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The Naming of the Books 2022
Here it is! The post you’ve all been waiting for! Which books did I read in 2022? I read 24 of them. Here’s the list in order:

Jews Don’t Count by David Baddiel
Once & Future, Vol. 1: The King Is Undead by Kieron Gillen
Once & Future, Vol. 2: Old English by Kieron Gillen
Once & Future, Vol. 3: The Parliament of Magpies by Kieron Gillen
Something Is Killing the Children, Vol. 4 by James Tynion IV
The Splendid City by Karen Heuler
Blood Standard by Laird Barron
Haunt of Fear, The, Vol. 1 by Al Feldstein, et al
Have I Got a Cartoon For You! by Bob Mankoff
Black Mountain by Laird Barron
Once & Future, Vol. 4: Monarchies in the U.K. by Kieron Gillen
Tales from the Crypt: Vol. 1 by Al Feldstein, et al
Worse Angels by Laird Barron
Doctor Strange Epic Collection: A Separate Reality by Roy Thomas
And Then I Woke Up by Malcolm Devlin
Tales from the Crypt: Vol. 2 by Al Feldstein, et al
My Heart Is a Chainsaw by Stephen Graham Jones
Sister, Maiden, Monster by Lucy A. Snyder
The Pallbearers Club by Paul Tremblay
The Final Girl Support Group by Grady Hendrix
Tune In Tomorrow by Randee Dawn
Friends, Lovers, and the Big Terrible Thing: A Memoir by Matthew Perry
A Slice of the Dark and Other Stories by Karen Heuler
The World’s Worst Assistant by Sona Movsesian

Happy New Year to you all, and may 2023 be filled with books you love!
The World’s Worst Assistant

The World's Worst AssistantThe World’s Worst Assistant by Sona Movsesian
My rating: 5 of 5 stars

Written in the guise of a business how-to, THE WORLD’S WORST ASSISTANT is a very funny and surprisingly earnest memoir of Sona Movsesian’s ongoing career as Conan O’Brien’s assistant. Fans will know Sona well from filmed bits on Conan’s TBS show and as an important part of Conan’s podcast. She’s smart, she’s funny, she takes no shit, and her sharp comedic chemistry with Conan practically elevates her to celebrity status herself.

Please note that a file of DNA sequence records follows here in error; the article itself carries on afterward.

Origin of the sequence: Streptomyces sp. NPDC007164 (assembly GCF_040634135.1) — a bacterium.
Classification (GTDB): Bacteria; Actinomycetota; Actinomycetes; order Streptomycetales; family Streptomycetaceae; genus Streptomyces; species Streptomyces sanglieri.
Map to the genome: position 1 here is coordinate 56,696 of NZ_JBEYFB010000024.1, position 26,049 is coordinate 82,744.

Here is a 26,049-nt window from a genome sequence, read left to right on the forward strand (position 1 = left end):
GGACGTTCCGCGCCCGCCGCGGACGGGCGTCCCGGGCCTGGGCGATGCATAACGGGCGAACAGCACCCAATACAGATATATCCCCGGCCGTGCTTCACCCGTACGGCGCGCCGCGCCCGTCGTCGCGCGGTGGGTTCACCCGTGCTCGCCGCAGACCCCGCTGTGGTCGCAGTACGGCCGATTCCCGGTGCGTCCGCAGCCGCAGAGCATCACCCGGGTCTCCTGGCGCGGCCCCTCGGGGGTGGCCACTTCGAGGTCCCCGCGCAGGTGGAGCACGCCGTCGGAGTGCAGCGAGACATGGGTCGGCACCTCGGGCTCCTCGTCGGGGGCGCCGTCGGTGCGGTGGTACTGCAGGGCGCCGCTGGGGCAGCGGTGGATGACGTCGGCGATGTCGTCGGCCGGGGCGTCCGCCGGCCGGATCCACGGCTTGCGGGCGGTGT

Don’t read it looking for a tell-all on Conan O’Brien. He and Sona are tight (even if they bicker constantly). There’s no dish here. But you should read it for a fun and sometimes embarrassing glimpse behind the scenes of Sona’s job and her life. Also, Conan comes off as a pretty great guy, which is refreshing to hear about a celebrity.

THE WORLD’S WORST ASSISTANT is fun, charming, and well written. Sona’s voice and sense of humor come through loud and clear. (Conan would say, “Emphasis on the loud.”) I really enjoyed it. It’s a fast, breezy read that will leave you smiling and, if you’re anything like me, racing to YouTube to watch Sona and Conan’s clips.

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A Slice of the Dark and Other Stories

A Slice of the Dark and Other StoriesA Slice of the Dark and Other Stories by Karen Heuler
My rating: 5 of 5 stars

Another excellent story collection from Karen Heuler, an accomplished fantasist more people should be reading!

Among my favorites in this collection are the title story, in which a man gets a taste of the dark and craves more until things get out of control; “Bone Broth,” which gives a fascinating pre-history of New York City (and the world) through the eyes of a discontented waitress; “Unquiet Dreams,” one of Heuler’s few straightforward forays into horror, which tells of something stalking the patients in a sleep disorder clinic; “Teeth,” in which a woman literally becomes Death but enjoys it a bit too much; and “The Afterlife of Books,” which is a story that will speak to any writer or avid reader.